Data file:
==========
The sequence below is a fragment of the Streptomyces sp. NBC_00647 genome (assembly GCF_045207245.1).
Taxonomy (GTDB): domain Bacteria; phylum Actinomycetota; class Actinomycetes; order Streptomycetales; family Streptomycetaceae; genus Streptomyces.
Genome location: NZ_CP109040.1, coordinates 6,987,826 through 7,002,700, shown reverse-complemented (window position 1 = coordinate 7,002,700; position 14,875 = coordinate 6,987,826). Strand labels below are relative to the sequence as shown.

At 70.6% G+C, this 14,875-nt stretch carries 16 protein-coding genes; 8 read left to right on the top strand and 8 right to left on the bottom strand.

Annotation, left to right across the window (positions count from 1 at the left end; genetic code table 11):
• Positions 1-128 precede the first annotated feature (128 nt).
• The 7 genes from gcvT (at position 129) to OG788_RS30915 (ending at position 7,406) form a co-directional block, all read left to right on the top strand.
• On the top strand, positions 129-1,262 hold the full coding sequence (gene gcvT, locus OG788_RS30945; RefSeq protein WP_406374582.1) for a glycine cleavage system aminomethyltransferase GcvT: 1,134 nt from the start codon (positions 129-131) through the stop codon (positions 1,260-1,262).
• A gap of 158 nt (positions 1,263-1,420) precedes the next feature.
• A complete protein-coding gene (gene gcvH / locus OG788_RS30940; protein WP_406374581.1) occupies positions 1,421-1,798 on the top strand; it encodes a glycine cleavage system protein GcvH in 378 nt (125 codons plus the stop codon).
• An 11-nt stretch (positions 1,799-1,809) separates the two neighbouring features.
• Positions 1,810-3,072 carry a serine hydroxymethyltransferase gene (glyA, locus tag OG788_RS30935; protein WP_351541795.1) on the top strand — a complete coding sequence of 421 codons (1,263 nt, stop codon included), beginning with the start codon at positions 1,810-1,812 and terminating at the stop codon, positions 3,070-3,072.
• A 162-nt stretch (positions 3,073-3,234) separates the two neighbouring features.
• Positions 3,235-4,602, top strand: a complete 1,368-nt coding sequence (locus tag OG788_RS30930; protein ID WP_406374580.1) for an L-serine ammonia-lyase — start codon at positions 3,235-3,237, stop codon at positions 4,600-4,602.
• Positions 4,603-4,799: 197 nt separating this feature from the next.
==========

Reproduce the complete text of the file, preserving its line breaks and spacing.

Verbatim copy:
The sequence below is a fragment of the Streptomyces sp. NBC_00647 genome (assembly GCF_045207245.1).
Taxonomy (GTDB): domain Bacteria; phylum Actinomycetota; class Actinomycetes; order Streptomycetales; family Streptomycetaceae; genus Streptomyces.
Genome location: NZ_CP109040.1, coordinates 6,987,826 through 7,002,700, shown reverse-complemented (window position 1 = coordinate 7,002,700; position 14,875 = coordinate 6,987,826). Strand labels below are relative to the sequence as shown.

At 70.6% G+C, this 14,875-nt stretch carries 16 protein-coding genes; 8 read left to right on the top strand and 8 right to left on the bottom strand.

Annotation, left to right across the window (positions count from 1 at the left end; genetic code table 11):
• Positions 1-128 precede the first annotated feature (128 nt).
• The 7 genes from gcvT (at position 129) to OG788_RS30915 (ending at position 7,406) form a co-directional block, all read left to right on the top strand.
• On the top strand, positions 129-1,262 hold the full coding sequence (gene gcvT, locus OG788_RS30945; RefSeq protein WP_406374582.1) for a glycine cleavage system aminomethyltransferase GcvT: 1,134 nt from the start codon (positions 129-131) through the stop codon (positions 1,260-1,262).
• A gap of 158 nt (positions 1,263-1,420) precedes the next feature.
• A complete protein-coding gene (gene gcvH / locus OG788_RS30940; protein WP_406374581.1) occupies positions 1,421-1,798 on the top strand; it encodes a glycine cleavage system protein GcvH in 378 nt (125 codons plus the stop codon).
• An 11-nt stretch (positions 1,799-1,809) separates the two neighbouring features.
• Positions 1,810-3,072 carry a serine hydroxymethyltransferase gene (glyA, locus tag OG788_RS30935; protein WP_351541795.1) on the top strand — a complete coding sequence of 421 codons (1,263 nt, stop codon included), beginning with the start codon at positions 1,810-1,812 and terminating at the stop codon, positions 3,070-3,072.
• A 162-nt stretch (positions 3,073-3,234) separates the two neighbouring features.
• Positions 3,235-4,602, top strand: a complete 1,368-nt coding sequence (locus tag OG788_RS30930; protein ID WP_406374580.1) for an L-serine ammonia-lyase — start codon at positions 3,235-3,237, stop codon at positions 4,600-4,602.
• Positions 4,603-4,799: 197 nt separating this feature from the next.